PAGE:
Okay, so I just finished my first week of Game of Thrones, (the book not the show,) and I'm pretty psyched so far. It pretty much coincides with finishing the third season of the show, which I'm actually pretty psyched. Surprise surprise when the first gratuitous sex scene in the book doesn't happen until six chapters in. Who'd have thunk. Anyway, I did fifteen chapters and counting, and like I said on my twitter, I have just a few notes, but I'll save that for last like usual.
First off, I know I'm late to the game, but really excited about the show. I usually wait until I finish with the books before I do the movies/TV shows. The test of a good movie adaptation is that it isn't perfect, but it holds up to the actual story AND it should only be a visual representation of the book. For example, everyone went nuts about how bad the Eragon movie was: the cast, the plot, the setting, the magic, everything. But for the Harry Potter movies, they were, for the most part, more readily accepted, even though there was a lot of content that was purposefully left out of the plot. And why? I like to think because the Harry Potter movies were never meant to stand alone from the books, but to just be a visual reference to the many events and characters portrayed in them. It also didn't over-reach like Eragon did by making major, and pointless, detours from the storyline. I also like to think that the books were already almost halfway done by the time the movies started and they didn't try jumping too far ahead of where they were at. Despite this, there were some parts of the book that were important to the plot that were left out because the directors and writers for the movies didn't know what was going to be important later on.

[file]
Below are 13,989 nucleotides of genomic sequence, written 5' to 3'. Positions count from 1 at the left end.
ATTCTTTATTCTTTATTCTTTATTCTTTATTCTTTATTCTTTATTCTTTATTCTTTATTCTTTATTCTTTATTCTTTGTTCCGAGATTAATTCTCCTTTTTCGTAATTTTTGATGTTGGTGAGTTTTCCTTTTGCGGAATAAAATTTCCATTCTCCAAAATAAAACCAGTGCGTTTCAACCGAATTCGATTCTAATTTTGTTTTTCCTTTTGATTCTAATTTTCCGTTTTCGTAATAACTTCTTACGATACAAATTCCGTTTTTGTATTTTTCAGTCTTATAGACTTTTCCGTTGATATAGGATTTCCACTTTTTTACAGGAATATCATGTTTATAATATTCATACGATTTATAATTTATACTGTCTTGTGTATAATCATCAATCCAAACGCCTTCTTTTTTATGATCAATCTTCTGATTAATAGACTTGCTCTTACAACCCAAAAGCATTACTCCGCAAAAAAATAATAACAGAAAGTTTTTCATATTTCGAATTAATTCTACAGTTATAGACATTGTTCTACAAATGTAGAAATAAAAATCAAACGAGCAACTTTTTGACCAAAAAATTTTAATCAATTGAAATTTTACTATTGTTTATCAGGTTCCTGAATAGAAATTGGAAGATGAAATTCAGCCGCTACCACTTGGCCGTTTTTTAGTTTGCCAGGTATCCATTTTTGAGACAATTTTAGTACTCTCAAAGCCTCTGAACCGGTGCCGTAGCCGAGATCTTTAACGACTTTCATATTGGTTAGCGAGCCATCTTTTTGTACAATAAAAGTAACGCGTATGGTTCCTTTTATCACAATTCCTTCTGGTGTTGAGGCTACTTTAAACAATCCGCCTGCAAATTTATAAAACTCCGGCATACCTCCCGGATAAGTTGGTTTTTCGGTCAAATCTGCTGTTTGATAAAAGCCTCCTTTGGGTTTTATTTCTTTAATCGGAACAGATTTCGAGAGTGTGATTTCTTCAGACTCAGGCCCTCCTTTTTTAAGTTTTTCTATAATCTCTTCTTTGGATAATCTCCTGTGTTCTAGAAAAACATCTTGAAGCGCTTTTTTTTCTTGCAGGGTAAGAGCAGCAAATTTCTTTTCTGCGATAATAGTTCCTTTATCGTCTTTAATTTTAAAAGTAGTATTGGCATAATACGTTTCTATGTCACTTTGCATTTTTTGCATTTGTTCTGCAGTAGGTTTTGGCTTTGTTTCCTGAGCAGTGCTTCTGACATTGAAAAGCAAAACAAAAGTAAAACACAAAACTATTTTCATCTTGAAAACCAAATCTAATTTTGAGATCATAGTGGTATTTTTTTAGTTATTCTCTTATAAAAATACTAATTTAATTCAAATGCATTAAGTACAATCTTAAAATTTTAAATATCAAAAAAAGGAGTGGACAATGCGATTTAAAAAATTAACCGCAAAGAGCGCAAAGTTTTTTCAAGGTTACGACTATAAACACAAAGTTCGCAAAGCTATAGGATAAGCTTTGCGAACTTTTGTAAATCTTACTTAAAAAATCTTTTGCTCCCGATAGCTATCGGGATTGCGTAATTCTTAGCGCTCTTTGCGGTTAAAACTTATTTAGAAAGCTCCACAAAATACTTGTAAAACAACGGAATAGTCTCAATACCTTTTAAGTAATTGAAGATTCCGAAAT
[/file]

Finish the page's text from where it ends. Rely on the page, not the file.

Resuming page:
The nice part about the Game of Thrones show is that for the most part they are keeping extremely close to the actual text of the book. It's actually a little uncanny for me, especially after watching just one episode. For instance, the part in the show where Tyrion Lannister comes down and slaps Joffrey and then goes into the keep to have breakfast with his brother and sister is almost identical to the book, even down to what he orders from a servant for breakfast. Now that can sometimes be a little overkill for a series, or movie when it's derived from a book, but in this case it's incredible character building in my opinion and shows what an excellent writer Martin is.